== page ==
3D printing in metal is, in some ways, the caviar of the additive manufacturing menu. Not only is it capable of achieving extremely high levels of detail, it is also extremely durable, long-lasting and suitable for countless industrial and medical applications. There's just one little obstacle barring the way for private usage: it's terribly expensive. Fortunately a few students at TU Delft University in the Netherlands are currently working on a MIG welder based 3D metal printer, hoping that more makers can further improve their project on an open source basis.
This project is based on the open-source, low-cost metal 3D printer developed by Joshua Pearce at Michigan Technological University where a low-cost commercial gas-metal arc welder and a derivative of the Rostock, a deltabot RepRap were used to lay down thin layers of steel to form complex geometric objects.
The team at TU Delft instead used a Cartesian system - a Prusa i3 - for their metal printing application. They explained:
This systems allows us move the bed only on the Y axis, while moving the torch over the X- and Z axis, thus improving control over the project because we limit the impact of the momentum gained by the bed and project. An additional inherent advantage of the Cartesian system is a significant improvement in ease of use. Whereas the delta system requires a mathematical model to control the axis, making calibration a tricky and time consuming process, the Cartesian model allows for easy control by simply putting in coordinates, as well as straight forward calibration. These factors make us believe that the Cartesian system is a lot more promising and accessible, both in quality of the print as in ease of use, thus enhancing the likeliness that other people will take on this project and further improve it when we are finished.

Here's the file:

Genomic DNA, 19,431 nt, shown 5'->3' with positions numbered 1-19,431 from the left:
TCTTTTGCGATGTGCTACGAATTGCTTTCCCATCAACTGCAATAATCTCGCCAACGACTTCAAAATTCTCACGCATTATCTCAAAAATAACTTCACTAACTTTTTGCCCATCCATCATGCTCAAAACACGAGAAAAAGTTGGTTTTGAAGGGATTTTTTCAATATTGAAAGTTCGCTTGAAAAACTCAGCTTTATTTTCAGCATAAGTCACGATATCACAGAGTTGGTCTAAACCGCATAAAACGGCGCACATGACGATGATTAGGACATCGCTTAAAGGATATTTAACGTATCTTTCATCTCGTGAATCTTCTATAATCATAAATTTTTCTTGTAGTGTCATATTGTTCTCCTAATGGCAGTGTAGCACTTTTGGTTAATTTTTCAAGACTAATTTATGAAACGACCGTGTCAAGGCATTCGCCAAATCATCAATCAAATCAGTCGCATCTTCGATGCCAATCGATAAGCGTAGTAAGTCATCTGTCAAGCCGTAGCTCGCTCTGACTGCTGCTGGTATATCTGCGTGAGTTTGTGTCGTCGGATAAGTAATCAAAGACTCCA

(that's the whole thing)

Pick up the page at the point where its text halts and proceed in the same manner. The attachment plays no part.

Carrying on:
Using this setup they were able to make the first few prints: a few very straight lines and then a vertical wall. The MIG (Metal Inert Gas) welder was set to feed wire at a rate of 4 m/min and the travel rate of the torch was 300mm/minute, which is relatively slower than the consumer FDM 3D printer.
Here's a video of their first autonomous print. And you can already see a good quality of the print around the edges.
These are only the beginning steps of this project. In the following weeks they will further provide details of the development of this open source metal 3D printer, so the printer can be accessible to a wide audience. They will publish the results in a paper, with all our findings and future recommendations. You can follow the progress of this project here.
Posted in 3D Printers
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